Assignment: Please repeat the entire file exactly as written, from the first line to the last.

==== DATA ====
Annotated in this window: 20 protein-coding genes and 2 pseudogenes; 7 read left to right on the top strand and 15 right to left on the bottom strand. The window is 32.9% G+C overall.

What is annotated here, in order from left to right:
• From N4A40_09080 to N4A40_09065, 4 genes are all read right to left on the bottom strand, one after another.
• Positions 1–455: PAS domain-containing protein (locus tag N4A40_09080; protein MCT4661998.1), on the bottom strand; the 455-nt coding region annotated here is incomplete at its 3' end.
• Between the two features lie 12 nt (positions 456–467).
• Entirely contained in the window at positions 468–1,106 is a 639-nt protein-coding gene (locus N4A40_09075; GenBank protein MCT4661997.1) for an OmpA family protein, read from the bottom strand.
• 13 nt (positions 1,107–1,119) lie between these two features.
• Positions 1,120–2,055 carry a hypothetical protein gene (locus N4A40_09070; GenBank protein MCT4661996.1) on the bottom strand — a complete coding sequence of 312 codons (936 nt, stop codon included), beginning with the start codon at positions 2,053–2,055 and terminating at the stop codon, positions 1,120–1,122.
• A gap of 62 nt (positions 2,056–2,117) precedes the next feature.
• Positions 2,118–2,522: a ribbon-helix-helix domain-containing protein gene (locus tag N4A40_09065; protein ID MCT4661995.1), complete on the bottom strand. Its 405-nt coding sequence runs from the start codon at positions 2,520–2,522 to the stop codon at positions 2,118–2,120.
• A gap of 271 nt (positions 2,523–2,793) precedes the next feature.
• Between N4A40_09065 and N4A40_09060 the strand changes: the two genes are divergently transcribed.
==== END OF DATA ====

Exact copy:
Annotated in this window: 20 protein-coding genes and 2 pseudogenes; 7 read left to right on the top strand and 15 right to left on the bottom strand. The window is 32.9% G+C overall.

What is annotated here, in order from left to right:
• From N4A40_09080 to N4A40_09065, 4 genes are all read right to left on the bottom strand, one after another.
• Positions 1–455: PAS domain-containing protein (locus tag N4A40_09080; protein MCT4661998.1), on the bottom strand; the 455-nt coding region annotated here is incomplete at its 3' end.
• Between the two features lie 12 nt (positions 456–467).
• Entirely contained in the window at positions 468–1,106 is a 639-nt protein-coding gene (locus N4A40_09075; GenBank protein MCT4661997.1) for an OmpA family protein, read from the bottom strand.
• 13 nt (positions 1,107–1,119) lie between these two features.
• Positions 1,120–2,055 carry a hypothetical protein gene (locus N4A40_09070; GenBank protein MCT4661996.1) on the bottom strand — a complete coding sequence of 312 codons (936 nt, stop codon included), beginning with the start codon at positions 2,053–2,055 and terminating at the stop codon, positions 1,120–1,122.
• A gap of 62 nt (positions 2,056–2,117) precedes the next feature.
• Positions 2,118–2,522: a ribbon-helix-helix domain-containing protein gene (locus tag N4A40_09065; protein ID MCT4661995.1), complete on the bottom strand. Its 405-nt coding sequence runs from the start codon at positions 2,520–2,522 to the stop codon at positions 2,118–2,120.
• A gap of 271 nt (positions 2,523–2,793) precedes the next feature.
• Between N4A40_09065 and N4A40_09060 the strand changes: the two genes are divergently transcribed.